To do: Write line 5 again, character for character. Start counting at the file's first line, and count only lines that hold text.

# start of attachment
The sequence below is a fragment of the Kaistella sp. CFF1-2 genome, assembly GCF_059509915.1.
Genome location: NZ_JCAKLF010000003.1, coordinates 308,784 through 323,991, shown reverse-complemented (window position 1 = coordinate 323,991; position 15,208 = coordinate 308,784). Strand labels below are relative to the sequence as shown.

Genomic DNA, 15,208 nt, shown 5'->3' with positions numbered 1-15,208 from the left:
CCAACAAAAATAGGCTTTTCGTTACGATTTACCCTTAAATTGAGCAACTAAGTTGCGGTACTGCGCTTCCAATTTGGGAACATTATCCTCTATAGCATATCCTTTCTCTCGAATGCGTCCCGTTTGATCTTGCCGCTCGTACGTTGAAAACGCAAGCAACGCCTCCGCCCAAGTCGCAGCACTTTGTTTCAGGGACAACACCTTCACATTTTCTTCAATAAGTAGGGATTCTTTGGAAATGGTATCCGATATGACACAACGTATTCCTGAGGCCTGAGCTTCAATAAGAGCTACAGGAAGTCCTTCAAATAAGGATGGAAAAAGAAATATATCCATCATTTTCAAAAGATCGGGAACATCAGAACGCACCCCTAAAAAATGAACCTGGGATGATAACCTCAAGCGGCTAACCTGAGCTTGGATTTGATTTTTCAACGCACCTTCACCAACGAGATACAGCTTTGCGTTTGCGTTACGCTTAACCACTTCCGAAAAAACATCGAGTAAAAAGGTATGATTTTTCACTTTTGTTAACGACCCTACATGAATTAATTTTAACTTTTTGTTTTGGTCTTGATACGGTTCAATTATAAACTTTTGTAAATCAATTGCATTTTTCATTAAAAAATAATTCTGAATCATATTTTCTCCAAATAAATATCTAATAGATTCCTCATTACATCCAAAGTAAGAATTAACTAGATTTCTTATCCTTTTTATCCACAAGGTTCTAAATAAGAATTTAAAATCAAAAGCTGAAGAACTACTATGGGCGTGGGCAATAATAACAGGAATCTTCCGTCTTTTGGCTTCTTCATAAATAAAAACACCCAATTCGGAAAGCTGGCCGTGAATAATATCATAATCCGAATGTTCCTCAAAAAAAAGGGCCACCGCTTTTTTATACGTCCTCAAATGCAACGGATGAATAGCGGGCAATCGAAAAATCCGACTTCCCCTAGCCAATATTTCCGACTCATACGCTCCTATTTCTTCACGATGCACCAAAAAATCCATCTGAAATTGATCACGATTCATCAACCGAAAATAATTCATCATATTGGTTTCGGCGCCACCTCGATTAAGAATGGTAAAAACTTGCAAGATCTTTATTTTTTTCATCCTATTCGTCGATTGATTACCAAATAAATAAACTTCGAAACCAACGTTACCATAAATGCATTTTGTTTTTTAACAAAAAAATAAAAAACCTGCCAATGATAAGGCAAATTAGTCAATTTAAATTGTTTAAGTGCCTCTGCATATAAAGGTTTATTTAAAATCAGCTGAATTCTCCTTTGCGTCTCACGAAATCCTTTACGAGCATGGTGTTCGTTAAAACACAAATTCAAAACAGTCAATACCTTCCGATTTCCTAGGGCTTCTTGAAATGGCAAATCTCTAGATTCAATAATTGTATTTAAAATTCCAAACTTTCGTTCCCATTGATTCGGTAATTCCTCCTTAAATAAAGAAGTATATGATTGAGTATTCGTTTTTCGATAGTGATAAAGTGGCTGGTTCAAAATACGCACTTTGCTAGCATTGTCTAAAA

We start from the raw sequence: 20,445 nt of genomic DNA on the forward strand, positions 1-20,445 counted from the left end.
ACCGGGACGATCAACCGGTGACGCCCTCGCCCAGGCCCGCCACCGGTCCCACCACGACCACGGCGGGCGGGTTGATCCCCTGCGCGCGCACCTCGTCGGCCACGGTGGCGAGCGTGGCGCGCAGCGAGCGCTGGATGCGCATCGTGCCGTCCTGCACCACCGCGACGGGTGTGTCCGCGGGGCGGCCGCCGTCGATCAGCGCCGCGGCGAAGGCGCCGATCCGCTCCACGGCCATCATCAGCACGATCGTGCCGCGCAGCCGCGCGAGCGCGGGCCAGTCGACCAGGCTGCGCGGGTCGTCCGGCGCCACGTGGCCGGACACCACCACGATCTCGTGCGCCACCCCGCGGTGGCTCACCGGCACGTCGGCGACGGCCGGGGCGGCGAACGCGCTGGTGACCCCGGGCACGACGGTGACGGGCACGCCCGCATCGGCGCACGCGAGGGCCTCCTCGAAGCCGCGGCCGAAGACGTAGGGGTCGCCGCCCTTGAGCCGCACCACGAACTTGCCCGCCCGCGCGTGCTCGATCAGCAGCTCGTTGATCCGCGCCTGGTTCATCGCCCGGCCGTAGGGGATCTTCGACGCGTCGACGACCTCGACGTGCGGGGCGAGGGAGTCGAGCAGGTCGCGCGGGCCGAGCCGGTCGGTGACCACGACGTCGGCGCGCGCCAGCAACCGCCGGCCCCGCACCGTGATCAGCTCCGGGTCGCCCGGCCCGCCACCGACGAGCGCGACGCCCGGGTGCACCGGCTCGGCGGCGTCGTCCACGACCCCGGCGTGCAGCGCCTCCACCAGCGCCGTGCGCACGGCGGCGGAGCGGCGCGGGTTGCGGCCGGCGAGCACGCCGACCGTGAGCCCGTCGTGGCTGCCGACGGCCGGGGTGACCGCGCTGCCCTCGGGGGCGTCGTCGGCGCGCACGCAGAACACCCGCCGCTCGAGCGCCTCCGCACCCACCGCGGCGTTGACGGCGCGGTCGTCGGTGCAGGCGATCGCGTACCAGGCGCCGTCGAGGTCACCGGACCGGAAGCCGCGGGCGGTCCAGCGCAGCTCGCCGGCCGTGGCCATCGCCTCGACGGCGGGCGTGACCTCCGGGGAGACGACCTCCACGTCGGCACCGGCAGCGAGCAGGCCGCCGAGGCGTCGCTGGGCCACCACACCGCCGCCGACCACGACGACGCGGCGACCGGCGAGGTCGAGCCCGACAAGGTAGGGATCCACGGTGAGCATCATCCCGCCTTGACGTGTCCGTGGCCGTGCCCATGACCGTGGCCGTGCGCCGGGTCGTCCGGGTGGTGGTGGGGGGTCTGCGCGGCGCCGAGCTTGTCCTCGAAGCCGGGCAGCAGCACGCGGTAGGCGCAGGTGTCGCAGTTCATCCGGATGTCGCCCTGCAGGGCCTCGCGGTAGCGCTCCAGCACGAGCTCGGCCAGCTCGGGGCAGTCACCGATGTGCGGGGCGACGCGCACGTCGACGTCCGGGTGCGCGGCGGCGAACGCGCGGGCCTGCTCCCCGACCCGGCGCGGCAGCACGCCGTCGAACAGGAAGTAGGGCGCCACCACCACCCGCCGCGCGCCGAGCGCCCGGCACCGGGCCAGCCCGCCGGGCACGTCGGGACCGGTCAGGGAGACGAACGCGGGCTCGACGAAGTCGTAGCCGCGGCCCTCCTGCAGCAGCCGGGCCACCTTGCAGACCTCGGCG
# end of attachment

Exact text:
We start from the raw sequence: 20,445 nt of genomic DNA on the forward strand, positions 1-20,445 counted from the left end.